Infrastructure Certificate and Certificate Revocation List Infrastructure Certificate and Certificate Revocation List
(CRL) Profile", RFC 5280, May 2008. (CRL) Profile", RFC 5280, May 2008.
[RFC6125] Saint-Andre, P. and J. Hodges, "Representation and
Verification of Domain-Based Application Service Identity
within Internet Public Key Infrastructure Using X.509
(PKIX) Certificates in the Context of Transport Layer
Security (TLS)", RFC 6125, March 2011.
10.2. Informative References 10.2. Informative References
[RFC2782] Gulbrandsen, A., Vixie, P., and L. Esibov, "A DNS RR for [RFC2782] Gulbrandsen, A., Vixie, P., and L. Esibov, "A DNS RR for
specifying the location of services (DNS SRV)", RFC 2782, specifying the location of services (DNS SRV)", RFC 2782,
February 2000. February 2000.
[RFC2818] Rescorla, E., "HTTP Over TLS", RFC 2818, May 2000. [RFC2818] Rescorla, E., "HTTP Over TLS", RFC 2818, May 2000.
[RFC4025] Richardson, M., "A Method for Storing IPsec Keying [RFC4025] Richardson, M., "A Method for Storing IPsec Keying
Material in DNS", RFC 4025, March 2005. Material in DNS", RFC 4025, March 2005.
[RFC4255] Schlyter, J. and W. Griffin, "Using DNS to Securely [RFC4255] Schlyter, J. and W. Griffin, "Using DNS to Securely
Publish Secure Shell (SSH) Key Fingerprints", RFC 4255, Publish Secure Shell (SSH) Key Fingerprints", RFC 4255,
January 2006. January 2006.
Appendix A. TLSA Interactions with Aliasing and Wildcards Appendix A. Operational Considerations for Deploying TLSA Records
The TLSA RR is not special in the DNS; it acts exactly like any other A.1. Provisioning TLSA Records with Aliases
RRtype where the queried name has one or more labels prefixed to the
base name, such as the SRV RRtype [RFC2782]. This sometimes causes
confusion for some developers when using DNS aliasing and wildcards.
A.1. TLSA and CNAME The TLSA resource record is not special in the DNS; it acts exactly
like any other RRtype where the queried name has one or more labels
prefixed to the base name, such as the SRV RRtype [RFC2782]. This
affects the way that the TLSA resource record is used when aliasing
in the DNS.
Note that the IETF sometimes adds new types of aliasing in the DNS.
If that happens in the future, those aliases might affect TLSA
records, hopefully in a good way.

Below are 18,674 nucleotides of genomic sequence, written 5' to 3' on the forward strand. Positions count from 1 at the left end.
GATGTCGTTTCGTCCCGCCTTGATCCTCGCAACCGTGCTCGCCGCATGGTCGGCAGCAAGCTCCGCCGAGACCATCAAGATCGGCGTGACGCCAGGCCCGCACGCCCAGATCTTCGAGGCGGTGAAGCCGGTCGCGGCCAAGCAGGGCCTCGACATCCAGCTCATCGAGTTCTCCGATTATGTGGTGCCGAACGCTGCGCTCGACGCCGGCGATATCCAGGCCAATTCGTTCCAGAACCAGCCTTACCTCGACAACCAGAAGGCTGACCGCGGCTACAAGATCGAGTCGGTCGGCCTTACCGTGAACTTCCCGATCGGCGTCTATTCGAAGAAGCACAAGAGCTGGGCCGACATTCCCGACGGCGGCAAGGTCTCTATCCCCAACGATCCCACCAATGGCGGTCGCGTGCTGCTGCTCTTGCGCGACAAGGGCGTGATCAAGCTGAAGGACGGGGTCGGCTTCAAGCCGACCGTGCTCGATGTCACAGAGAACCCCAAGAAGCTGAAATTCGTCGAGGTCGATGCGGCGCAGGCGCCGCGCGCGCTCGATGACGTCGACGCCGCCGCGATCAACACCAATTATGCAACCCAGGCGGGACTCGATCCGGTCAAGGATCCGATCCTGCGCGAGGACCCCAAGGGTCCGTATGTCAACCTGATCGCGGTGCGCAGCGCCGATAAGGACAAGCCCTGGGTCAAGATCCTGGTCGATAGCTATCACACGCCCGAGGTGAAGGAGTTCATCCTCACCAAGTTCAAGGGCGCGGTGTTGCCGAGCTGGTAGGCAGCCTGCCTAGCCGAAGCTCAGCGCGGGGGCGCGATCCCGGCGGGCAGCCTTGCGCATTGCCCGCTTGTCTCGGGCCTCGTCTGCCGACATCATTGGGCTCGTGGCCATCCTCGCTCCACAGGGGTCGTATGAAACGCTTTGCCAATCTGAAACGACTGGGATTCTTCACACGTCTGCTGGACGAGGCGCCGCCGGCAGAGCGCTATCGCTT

A.1.1. Provisioning TLSA Records with CNAME Records
Using CNAME to alias in DNS only aliases from the exact name given, Using CNAME to alias in DNS only aliases from the exact name given,
not any zones below the given name. For example, assume that a zone not any zones below the given name. For example, assume that a zone
file has only the following: file has only the following:
sub1.example.com. IN CNAME sub2.example.com. sub1.example.com. IN CNAME sub2.example.com.
In this case, a request for "bottom.sub1.example.com" would not In this case, a request for the A record at "bottom.sub1.example.com"
return any records because the CNAME given only aliases the name would not return any records because the CNAME given only aliases the
given. Assume, instead, the zone file has the following: name given. Assume, instead, the zone file has the following:
sub3.example.com. IN CNAME sub4.example.com. sub3.example.com. IN CNAME sub4.example.com.
bottom.sub3.example.com. IN CNAME bottom.sub4.example.com. bottom.sub3.example.com. IN CNAME bottom.sub4.example.com.
In this case, a request for bottom.sub3.example.com would in fact In this case, a request for the A record at bottom.sub3.example.com
return the CNAME record. would in fact return whatever value for the A record exists at
bottom.sub4.example.com.
Application implementations and full-service resolvers request DNS Application implementations and full-service resolvers request DNS
records using libraries that automatically follow CNAME and DNAME records using libraries that automatically follow CNAME (and DNAME)
aliasing. This allows hosts to put TLSA records in their own zones aliasing. This allows hosts to put TLSA records in their own zones
or to use CNAME to do redirection. Thus, any of the following three or to use CNAME to do redirection.
examples are acceptable:
; TLSA record for orignial domin has CNAME to target domain If the owner of the original domain wants a TLSA record for the same,
they simply enter it under the defined prefix:
; No TLSA record in target domain
; ;
sub5.example.com. IN CNAME sub6.example.com. sub5.example.com. IN CNAME sub6.example.com.
_443_tcp.sub5.example.com. IN CNAME _443_tcp.sub6.example.com. _443._tcp.sub5.example.com. IN TLSA 2 0 308202c5308201ab...
sub6.example.com. IN A 10.0.0.0 sub6.example.com. IN A 10.0.0.0
_443_tcp.sub6.example.com. IN TLSA 1 1 536a570ac49d9ba4...
or If the owner of the orginal domain wants to have the target domain
host the TLSA record, the original domain uses a CNAME record:
; TLSA record is duplicated in target domain ; TLSA record for original domain has CNAME to target domain
; ;
sub5.example.com. IN CNAME sub6.example.com. sub5.example.com. IN CNAME sub6.example.com.
_443_tcp.sub5.example.com. IN TLSA 2 0 308202c5308201ab... _443._tcp.sub5.example.com. IN CNAME _443._tcp.sub6.example.com.
sub6.example.com. IN A 10.0.0.0 sub6.example.com. IN A 10.0.0.0